Looking for further similarities between the films plots, though, would be pointless. Instead, we must look at the actors. Tony Leung plays the Patrick Tse character, but instead of doing so as Patrick Tse, he impersonates another Cantonese star, Lui Kei. Lui Kei is remembered as never having a hair out of place, slick and well dressed, but with a bit of a funny voice. He was quite the heartthrob at the time, and was quite a successful writer/director/actor. After Cantonese cinema collapsed, he eventually made a comeback as a soft porn director at Shaw Brothers.
Lui Kei is written into the story instead of Patrick Tse because of his association with Connie Chan. The two of them made a series of films together in the late sixties, and were one of the best known screen couples of the era.
The other famous romantic screen couple of the era was -- Connie Chan and Josephine Siao! They made a series of period swordplay films together, in which Connie Chan played the male lead, with Josephine Siao as his/her love interest. Connie Chan had studied in the Chinese Opera, and specialized in male roles.
In '92 THE LEGENDARY LA ROSE NOIRE, there appear three sets of Black Roses. The originals, Nam Hung and Connie Chan Po-Chu, appear on television. Their disciples, Yim Fun and Piu Hung, are the currently active set. Maggie Siu and Theresa Mo can be seen as the "next generation" of Roses. All of them draw parts of their character from the character of Nam Hung and Connie Chan. Yim Fun is a parody of Nam Hung, and plays up her dreamy, romantic, womanly side. Piu Hung parodies Connie Chan, and appears in masculine dress throughout much of the film, but at the same time coveting and hoping to marry the Lui Kei character. Theresa Mo plays the Connie Chan type character in the third pair, disguising herself at one point as a man, and Maggie Siu as the more romantic Nam Hung (with practically the same hairdo). With these Roses, Tony Leung fulfills the detective role of the original film by falling for Maggie Siu.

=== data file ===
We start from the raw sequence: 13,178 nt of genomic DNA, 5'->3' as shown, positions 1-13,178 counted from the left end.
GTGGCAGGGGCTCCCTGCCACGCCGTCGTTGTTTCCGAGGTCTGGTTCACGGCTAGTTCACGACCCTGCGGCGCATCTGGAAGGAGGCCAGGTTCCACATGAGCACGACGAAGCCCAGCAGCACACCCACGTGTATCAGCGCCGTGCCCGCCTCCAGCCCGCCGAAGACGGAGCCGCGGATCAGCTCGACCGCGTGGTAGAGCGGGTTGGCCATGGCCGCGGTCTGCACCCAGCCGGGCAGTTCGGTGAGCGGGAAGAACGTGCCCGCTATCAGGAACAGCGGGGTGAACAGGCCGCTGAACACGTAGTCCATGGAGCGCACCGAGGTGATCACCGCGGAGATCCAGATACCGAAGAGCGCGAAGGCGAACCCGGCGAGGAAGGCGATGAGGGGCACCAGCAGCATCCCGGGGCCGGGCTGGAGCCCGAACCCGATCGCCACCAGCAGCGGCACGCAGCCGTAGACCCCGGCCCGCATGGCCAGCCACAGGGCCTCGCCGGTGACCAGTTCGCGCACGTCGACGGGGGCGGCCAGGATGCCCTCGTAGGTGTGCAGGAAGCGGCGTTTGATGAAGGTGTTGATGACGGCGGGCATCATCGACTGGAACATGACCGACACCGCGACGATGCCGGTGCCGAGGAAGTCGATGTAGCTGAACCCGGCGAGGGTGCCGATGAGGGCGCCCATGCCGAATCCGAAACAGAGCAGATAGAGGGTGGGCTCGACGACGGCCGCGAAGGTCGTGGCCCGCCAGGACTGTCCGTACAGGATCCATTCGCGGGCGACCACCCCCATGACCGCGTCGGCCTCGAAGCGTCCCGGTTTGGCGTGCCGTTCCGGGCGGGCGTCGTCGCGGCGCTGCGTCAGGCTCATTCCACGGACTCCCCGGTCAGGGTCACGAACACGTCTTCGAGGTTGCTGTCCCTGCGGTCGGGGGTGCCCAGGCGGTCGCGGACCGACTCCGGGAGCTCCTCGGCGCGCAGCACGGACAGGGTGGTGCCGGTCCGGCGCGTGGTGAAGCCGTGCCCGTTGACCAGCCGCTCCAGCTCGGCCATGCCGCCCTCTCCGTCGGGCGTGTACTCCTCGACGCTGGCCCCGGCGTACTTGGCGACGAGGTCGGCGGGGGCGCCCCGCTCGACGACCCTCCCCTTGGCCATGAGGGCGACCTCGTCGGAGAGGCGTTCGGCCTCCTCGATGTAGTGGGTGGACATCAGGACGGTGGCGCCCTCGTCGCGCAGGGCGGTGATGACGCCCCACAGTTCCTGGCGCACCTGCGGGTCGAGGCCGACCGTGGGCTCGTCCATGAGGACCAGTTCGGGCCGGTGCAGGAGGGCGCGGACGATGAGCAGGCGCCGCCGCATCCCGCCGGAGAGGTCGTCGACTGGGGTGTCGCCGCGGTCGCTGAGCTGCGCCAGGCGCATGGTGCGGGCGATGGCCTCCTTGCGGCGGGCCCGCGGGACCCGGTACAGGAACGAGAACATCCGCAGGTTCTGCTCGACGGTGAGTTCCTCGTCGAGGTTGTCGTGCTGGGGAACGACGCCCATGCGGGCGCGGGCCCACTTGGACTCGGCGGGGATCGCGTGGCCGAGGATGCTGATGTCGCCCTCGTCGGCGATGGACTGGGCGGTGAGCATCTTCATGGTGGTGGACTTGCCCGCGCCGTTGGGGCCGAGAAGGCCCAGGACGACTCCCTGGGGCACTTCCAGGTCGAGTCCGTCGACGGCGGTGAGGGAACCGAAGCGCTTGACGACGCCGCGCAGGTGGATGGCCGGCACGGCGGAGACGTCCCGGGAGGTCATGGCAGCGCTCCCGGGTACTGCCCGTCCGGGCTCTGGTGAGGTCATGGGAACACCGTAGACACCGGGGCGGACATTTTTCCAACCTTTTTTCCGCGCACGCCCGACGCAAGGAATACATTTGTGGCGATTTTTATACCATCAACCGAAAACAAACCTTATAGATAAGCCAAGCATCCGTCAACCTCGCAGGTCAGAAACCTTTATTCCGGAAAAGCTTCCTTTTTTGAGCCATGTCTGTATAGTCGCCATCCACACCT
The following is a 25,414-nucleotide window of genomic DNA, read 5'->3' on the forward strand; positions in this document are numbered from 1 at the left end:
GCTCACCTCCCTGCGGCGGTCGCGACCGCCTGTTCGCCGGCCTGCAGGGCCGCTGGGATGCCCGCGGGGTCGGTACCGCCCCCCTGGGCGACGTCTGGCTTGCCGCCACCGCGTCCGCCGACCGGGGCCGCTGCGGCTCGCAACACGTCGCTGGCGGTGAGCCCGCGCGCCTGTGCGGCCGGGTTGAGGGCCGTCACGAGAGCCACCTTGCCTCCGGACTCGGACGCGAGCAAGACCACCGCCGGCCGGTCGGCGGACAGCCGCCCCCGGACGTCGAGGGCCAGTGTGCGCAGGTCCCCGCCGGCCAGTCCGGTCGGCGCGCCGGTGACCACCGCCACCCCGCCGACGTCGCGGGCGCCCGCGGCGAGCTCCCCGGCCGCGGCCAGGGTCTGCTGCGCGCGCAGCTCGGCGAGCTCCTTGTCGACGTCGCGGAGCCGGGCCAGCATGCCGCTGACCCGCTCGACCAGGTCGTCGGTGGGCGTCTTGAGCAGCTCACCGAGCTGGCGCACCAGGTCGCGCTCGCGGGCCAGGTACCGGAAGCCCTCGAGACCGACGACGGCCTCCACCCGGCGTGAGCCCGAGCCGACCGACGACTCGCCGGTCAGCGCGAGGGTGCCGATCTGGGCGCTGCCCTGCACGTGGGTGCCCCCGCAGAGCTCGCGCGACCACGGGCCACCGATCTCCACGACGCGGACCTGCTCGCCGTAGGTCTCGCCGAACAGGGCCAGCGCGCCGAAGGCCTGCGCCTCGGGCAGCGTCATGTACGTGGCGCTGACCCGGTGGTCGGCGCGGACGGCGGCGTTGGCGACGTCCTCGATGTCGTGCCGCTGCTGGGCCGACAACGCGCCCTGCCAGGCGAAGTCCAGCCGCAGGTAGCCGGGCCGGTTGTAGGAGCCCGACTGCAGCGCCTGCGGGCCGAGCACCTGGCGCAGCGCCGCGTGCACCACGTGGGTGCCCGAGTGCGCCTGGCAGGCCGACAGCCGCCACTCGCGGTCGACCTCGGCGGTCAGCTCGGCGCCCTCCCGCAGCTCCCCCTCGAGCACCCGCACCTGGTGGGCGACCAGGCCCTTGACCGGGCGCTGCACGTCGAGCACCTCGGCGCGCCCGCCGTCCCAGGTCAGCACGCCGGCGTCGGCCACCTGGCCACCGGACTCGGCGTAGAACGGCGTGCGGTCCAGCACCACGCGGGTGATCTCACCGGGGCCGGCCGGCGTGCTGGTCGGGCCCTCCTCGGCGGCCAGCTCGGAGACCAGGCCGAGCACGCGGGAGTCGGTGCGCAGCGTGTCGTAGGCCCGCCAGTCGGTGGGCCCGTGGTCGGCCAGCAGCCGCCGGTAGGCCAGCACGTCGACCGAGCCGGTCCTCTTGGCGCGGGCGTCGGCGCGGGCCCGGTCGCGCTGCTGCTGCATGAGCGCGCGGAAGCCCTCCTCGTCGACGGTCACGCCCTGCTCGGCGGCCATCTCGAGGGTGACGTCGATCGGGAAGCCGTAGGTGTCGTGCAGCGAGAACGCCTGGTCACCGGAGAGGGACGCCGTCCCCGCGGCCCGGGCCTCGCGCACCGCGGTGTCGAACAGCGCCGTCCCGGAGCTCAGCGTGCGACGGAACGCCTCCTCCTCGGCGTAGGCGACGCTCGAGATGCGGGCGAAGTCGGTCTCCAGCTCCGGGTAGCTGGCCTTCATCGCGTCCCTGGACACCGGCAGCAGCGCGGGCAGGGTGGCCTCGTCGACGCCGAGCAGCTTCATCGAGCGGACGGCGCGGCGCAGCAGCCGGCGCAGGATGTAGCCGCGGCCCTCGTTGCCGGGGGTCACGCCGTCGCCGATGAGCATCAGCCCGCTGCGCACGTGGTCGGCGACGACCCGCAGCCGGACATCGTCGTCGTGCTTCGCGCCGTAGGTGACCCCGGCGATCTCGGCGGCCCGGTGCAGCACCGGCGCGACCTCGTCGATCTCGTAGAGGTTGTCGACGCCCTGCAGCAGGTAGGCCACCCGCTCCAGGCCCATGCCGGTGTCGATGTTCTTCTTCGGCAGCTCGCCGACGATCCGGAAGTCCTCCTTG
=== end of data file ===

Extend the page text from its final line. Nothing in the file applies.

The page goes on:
Theresa Mo (as a man), Maggie Siu, and Tony Leung
Beyond the Black Rose films, 92 THE LEGENDARY LA ROSE NOIRE pokes gentle fun at Cantonese cinema in general, and includes several musical interludes, even though the Black Rose films contained none. It was a common enough practice at the time, though, and writer/director Jeff Lau was clearly interested in packing as much nostalgia about early Cantonese Cinema into his film as possible. Perhaps as a way to counter all that nostalgia, he gives Bobo Fung's character amnesia. The audience remembers, the character forgets. She even regresses to her childhood -- fitting, since Bobo Fung was a child when she started out in Cantonese cinema .